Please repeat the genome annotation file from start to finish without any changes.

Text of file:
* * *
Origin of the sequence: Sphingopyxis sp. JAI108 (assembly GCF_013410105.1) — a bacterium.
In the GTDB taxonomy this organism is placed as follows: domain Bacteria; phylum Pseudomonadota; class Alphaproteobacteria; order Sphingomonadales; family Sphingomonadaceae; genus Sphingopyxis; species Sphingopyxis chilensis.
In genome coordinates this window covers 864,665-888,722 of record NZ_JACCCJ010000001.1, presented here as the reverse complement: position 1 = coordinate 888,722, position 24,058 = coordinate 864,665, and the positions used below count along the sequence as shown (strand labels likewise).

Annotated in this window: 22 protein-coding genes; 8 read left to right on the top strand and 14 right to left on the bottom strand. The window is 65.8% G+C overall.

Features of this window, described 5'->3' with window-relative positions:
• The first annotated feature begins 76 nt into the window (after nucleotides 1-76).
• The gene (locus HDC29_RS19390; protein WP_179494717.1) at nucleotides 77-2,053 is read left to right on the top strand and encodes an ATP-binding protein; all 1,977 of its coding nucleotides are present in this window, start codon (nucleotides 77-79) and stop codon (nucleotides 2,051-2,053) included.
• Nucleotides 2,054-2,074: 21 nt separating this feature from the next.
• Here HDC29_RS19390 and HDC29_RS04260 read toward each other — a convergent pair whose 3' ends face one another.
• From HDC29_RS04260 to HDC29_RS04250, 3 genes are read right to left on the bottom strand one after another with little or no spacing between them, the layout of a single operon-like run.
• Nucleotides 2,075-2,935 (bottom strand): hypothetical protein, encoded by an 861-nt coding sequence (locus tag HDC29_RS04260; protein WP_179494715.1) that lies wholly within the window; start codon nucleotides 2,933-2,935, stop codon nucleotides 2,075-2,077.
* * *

Origin of the sequence: Sphingopyxis sp. JAI108 (assembly GCF_013410105.1) — a bacterium.
In the GTDB taxonomy this organism is placed as follows: domain Bacteria; phylum Pseudomonadota; class Alphaproteobacteria; order Sphingomonadales; family Sphingomonadaceae; genus Sphingopyxis; species Sphingopyxis chilensis.
In genome coordinates this window covers 864,665-888,722 of record NZ_JACCCJ010000001.1, presented here as the reverse complement: position 1 = coordinate 888,722, position 24,058 = coordinate 864,665, and the positions used below count along the sequence as shown (strand labels likewise).

Annotated in this window: 22 protein-coding genes; 8 read left to right on the top strand and 14 right to left on the bottom strand. The window is 65.8% G+C overall.

Features of this window, described 5'->3' with window-relative positions:
• The first annotated feature begins 76 nt into the window (after nucleotides 1-76).
• The gene (locus HDC29_RS19390; protein WP_179494717.1) at nucleotides 77-2,053 is read left to right on the top strand and encodes an ATP-binding protein; all 1,977 of its coding nucleotides are present in this window, start codon (nucleotides 77-79) and stop codon (nucleotides 2,051-2,053) included.
• Nucleotides 2,054-2,074: 21 nt separating this feature from the next.
• Here HDC29_RS19390 and HDC29_RS04260 read toward each other — a convergent pair whose 3' ends face one another.
• From HDC29_RS04260 to HDC29_RS04250, 3 genes are read right to left on the bottom strand one after another with little or no spacing between them, the layout of a single operon-like run.
• Nucleotides 2,075-2,935 (bottom strand): hypothetical protein, encoded by an 861-nt coding sequence (locus tag HDC29_RS04260; protein WP_179494715.1) that lies wholly within the window; start codon nucleotides 2,933-2,935, stop codon nucleotides 2,075-2,077.